To draw an object on the screen, the engine has to issue a draw call to the graphics API (e.g. OpenGL or Direct3D). Draw calls are often expensive, with the graphics API doing significant work for every draw call, causing performance overhead on the CPU side. This is mostly caused by the state changes done between the draw calls (e.g. switching to a different material), which causes expensive validation and translation steps in the graphics driver.
Unity uses several techniques to address this:
Built-in batching has several benefits compared to manually merging objects together (most notably, the objects can still be culled individually). But it also has some downsides too (static batching incurs memory and storage overhead; and dynamic batching incurs some CPU overhead).
Only objects sharing the same material can be batched together. Therefore, if you want to achieve good batching, you need to share as many materials among different objects as possible.
If you have two identical materials which differ only in textures, you can combine those textures into a single big texture - a process often called texture atlasing. Once textures are in the same atlas, you can use a single material instead.
If you need to access shared material properties from the scripts, then it is important to note that modifying Renderer.material will create a copy of the material. Instead, you should use Renderer.sharedMaterial to keep material shared.
While rendering shadow casters, they can often be batched together even if their materials are different. Shadow casters in Unity can use dynamic batching even with different materials, as long as the values in materials needed by the shadow pass are the same. For example, many crates could use materials with different textures on them, but for shadow caster rendering the textures are not relevant – in that case they can be batched together.
Unity can automatically batch moving objects into the same draw call if they share the same material and fulfill other criteria. Dynamic batching is done automatically and does not require any additional effort on your side.
Since it works by transforming all object vertices into world space on the CPU, it is only a win if that work is smaller than doing a “draw call”. How exactly expensive is a draw call depends on many factors, primarily on the graphics API used. For example, on consoles or modern APIs like Apple Metal the draw call overhead is generally much lower, and often dynamic batching can not be a win at all.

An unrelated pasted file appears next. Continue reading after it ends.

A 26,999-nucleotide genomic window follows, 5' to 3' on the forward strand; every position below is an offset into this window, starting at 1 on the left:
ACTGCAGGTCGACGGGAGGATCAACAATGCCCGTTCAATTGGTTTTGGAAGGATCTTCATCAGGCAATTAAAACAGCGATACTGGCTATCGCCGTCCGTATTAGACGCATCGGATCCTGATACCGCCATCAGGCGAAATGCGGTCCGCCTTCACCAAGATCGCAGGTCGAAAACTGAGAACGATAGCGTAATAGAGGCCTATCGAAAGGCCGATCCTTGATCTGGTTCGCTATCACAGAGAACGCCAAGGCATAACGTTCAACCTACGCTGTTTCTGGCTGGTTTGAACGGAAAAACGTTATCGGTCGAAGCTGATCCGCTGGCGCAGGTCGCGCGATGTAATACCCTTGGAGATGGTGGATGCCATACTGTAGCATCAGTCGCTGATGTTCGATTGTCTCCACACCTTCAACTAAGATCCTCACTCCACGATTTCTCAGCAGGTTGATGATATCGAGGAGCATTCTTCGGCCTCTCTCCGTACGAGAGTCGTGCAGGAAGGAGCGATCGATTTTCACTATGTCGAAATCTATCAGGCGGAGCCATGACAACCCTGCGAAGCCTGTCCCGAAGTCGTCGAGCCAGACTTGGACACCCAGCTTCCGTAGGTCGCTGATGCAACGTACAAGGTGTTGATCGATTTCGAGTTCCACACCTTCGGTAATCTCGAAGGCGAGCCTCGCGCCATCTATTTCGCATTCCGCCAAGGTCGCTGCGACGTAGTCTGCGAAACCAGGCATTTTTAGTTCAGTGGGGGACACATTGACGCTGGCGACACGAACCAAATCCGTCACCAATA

Static batching allows the engine to reduce draw calls for geometry of any size (provided it does not move and shares the same material). It is often more efficient than dynamic batching (it does not transform vertices on the CPU), but it uses more memory.
In order to take advantage of static batching, you need explicitly specify that certain objects are static and will not move, rotate or scale in the game. To do so, you can mark objects as static using the Static checkbox in the Inspector:
Using static batching will require additional memory for storing the combined geometry. If several objects shared the same geometry before static batching, then a copy of geometry will be created for each object, either in the Editor or at runtime. This might not always be a good idea - sometimes you will have to sacrifice rendering performance by avoiding static batching for some objects to keep a smaller memory footprint. For example, marking trees as static in a dense forest level can have serious memory impact.
Internally, static batching works by transforming the static objects into world space and building a big vertex + index buffer for them. Then for visible objects in the same batch, a series of “cheap” draw calls are done, with almost no state changes in between. So technically it does not save “3D API draw calls”, but it saves on state changes done between them (which is the expensive part).
Currently, only Mesh Renderers are batched. This means that skinned meshes, cloth, trail renderers and other types of rendering components are not batched.
Semitransparent shaders most often require objects to be rendered in back-to-front order for transparency to work. Unity first orders objects in this order, and then tries to batch them - but because the order must be strictly satisfied, this often means less batching can be achieved than with opaque objects.
Manually combining objects that are close to each other might be a very good alternative to draw call batching. For example, a static cupboard with lots of drawers often makes sense to just combine into a single mesh, either in a 3D modeling application or using Mesh.CombineMeshes.